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dean of faculty Explained

Dean of faculty at English => English (Websters 1913) Of Explained:

Faculty \Fac"ul*ty\, n.; pl. {Faculties}. [F. facult?, L.
facultas, fr. facilis easy (cf. facul easily), fr. fecere to
make. See {Fact}, and cf. {Facility}.]
1. Ability to act or perform, whether inborn or cultivated;
capacity for any natural function; especially, an original
mental power or capacity for any of the well-known classes
of mental activity; psychical or soul capacity; capacity
for any of the leading kinds of soul activity, as
knowledge, feeling, volition; intellectual endowment or
gift; power; as, faculties of the mind or the soul.

But know that in the soul Are many lesser faculties
that serve Reason as chief. --Milton.

What a piece of work is a man ! how noble in reason
! how infinite in faculty ! --Shak.

2. Special mental endowment; characteristic knack.

He had a ready faculty, indeed, of escaping from any
topic that agitated his too sensitive and nervous
temperament. --Hawthorne.

3. Power; prerogative or attribute of office. [R.]

This Duncan Hath borne his faculties so meek.

4. Privilege or permission, granted by favor or indulgence,
to do a particular thing; authority; license;

The pope . . . granted him a faculty to set him free
from his promise. --Fuller.

It had not only faculty to inspect all bishops'
dioceses, but to change what laws and statutes they
should think fit to alter among the colleges.

5. A body of a men to whom any specific right or privilege is
granted; formerly, the graduates in any of the four
departments of a university or college (Philosophy, Law,
Medicine, or Theology), to whom was granted the right of
teaching (profitendi or docendi) in the department in
which they had studied; at present, the members of a
profession itself; as, the medical faculty; the legal
faculty, ect.

6. (Amer. Colleges) The body of person to whom are intrusted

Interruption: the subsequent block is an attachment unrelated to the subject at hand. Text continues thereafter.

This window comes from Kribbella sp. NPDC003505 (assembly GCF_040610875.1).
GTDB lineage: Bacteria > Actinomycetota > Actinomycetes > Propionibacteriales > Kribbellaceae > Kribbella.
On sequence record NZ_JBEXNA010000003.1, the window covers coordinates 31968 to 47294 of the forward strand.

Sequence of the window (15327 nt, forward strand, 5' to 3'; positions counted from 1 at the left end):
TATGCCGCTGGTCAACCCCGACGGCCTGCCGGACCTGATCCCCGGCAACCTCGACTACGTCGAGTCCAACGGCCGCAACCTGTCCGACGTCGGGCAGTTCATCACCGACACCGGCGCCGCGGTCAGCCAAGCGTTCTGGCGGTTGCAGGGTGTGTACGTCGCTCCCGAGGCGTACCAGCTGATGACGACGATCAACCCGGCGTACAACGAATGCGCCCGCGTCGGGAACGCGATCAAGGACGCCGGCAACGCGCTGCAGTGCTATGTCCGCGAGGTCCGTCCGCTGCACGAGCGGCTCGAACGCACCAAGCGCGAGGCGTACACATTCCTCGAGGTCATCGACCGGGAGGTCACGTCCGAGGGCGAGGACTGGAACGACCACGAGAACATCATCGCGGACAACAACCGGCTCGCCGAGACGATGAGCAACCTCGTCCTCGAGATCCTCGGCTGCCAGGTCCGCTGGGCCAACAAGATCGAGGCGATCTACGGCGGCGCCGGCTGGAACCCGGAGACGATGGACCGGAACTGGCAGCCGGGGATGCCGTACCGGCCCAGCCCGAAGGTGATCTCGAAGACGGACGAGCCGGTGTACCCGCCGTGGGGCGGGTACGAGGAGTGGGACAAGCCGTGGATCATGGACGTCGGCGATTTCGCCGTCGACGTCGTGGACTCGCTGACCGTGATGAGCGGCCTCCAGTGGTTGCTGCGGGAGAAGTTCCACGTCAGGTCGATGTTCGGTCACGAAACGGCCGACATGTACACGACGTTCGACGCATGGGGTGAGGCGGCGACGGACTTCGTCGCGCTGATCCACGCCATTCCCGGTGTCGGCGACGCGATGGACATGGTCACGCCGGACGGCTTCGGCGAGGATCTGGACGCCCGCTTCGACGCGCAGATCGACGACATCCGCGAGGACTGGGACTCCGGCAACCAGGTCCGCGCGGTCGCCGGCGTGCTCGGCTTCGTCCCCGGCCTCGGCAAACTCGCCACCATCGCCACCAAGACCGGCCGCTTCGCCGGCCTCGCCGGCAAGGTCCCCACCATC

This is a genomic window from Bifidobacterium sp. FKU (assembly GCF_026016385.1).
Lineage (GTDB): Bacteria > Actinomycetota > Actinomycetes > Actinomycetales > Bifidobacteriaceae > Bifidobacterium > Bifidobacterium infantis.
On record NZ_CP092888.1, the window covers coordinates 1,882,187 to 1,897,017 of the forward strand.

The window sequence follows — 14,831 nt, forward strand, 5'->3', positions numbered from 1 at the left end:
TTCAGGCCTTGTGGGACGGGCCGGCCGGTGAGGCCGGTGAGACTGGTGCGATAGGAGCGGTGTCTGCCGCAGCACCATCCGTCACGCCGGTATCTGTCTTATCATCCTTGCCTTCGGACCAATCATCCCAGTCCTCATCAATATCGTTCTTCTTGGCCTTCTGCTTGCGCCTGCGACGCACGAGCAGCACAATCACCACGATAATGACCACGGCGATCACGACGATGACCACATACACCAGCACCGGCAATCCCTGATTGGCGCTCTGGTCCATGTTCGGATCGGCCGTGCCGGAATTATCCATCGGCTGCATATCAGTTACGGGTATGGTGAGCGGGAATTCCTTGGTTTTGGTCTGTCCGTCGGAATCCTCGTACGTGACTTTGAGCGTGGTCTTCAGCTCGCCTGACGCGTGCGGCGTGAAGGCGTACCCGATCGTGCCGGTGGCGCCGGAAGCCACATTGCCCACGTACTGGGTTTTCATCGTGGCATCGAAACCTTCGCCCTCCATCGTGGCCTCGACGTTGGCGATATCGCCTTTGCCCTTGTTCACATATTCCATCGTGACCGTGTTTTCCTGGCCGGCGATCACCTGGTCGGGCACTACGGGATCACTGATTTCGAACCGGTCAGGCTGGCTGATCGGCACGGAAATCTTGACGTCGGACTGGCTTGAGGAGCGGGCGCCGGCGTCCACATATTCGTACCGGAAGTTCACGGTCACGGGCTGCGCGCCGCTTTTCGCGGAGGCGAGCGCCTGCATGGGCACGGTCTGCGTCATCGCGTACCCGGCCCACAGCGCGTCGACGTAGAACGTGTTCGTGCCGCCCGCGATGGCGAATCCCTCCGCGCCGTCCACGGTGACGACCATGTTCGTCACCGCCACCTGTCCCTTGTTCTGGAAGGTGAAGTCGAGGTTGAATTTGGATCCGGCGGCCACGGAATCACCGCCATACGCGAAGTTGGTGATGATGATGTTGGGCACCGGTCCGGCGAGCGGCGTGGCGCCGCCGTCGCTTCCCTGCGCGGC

the government and instruction of a college or university,
or of one of its departments; the president, professors,
and tutors in a college.

{Dean of faculty}. See under {Dean}.

{Faculty of advocates}. (Scot.) See under {Advocate}.

Syn: Talent; gift; endowment; dexterity; expertness;
cleverness; readiness; ability; knack.

Dean \Dean\, n. [OE. dene, deene, OF. deien, dien, F. doyen,
eldest of a corporation, a dean, L. decanus the chief of ten,
one set over ten persons, e. g., over soldiers or over monks,
from decem ten. See {Ten}, and cf. {Decemvir}.]
1. A dignitary or presiding officer in certain ecclesiastical
and lay bodies; esp., an ecclesiastical dignitary,
subordinate to a bishop.

{Dean of cathedral church}, the chief officer of a chapter;
he is an ecclesiastical magistrate next in degree to
bishop, and has immediate charge of the cathedral and its

{Dean of peculiars}, a dean holding a preferment which has
some peculiarity relative to spiritual superiors and the
jurisdiction exercised in it. [Eng.]

{Rural dean}, one having, under the bishop, the especial care
and inspection of the clergy within certain parishes or
districts of the diocese.

2. The collegiate officer in the universities of Oxford and
Cambridge, England, who, besides other duties, has regard
to the moral condition of the college. --Shipley.

3. The head or presiding officer in the faculty of some
colleges or universities.

4. A registrar or secretary of the faculty in a department of
a college, as in a medical, or theological, or scientific
department. [U.S.]

5. The chief or senior of a company on occasion of ceremony;
as, the dean of the diplomatic corps; -- so called by

{Cardinal dean}, the senior cardinal bishop of the college of
cardinals at Rome. --Shipley.

{Dean and chapter}, the legal corporation and governing body
of a cathedral. It consists of the dean, who is chief, and
his canons or prebendaries.

{Dean of arches}, the lay judge of the court of arches.

{Dean of faculty}, the president of an incorporation or
barristers; specifically, the president of the
incorporation of advocates in Edinburgh.

{Dean of guild}, a magistrate of Scotch burghs, formerly, and
still, in some burghs, chosen by the Guildry, whose duty
is to superintend the erection of new buildings and see
that they conform to the law.

{Dean of a monastery}, {Monastic dean}, a monastic superior
over ten monks.

{Dean's stall}. See {Decanal stall}, under {Decanal}.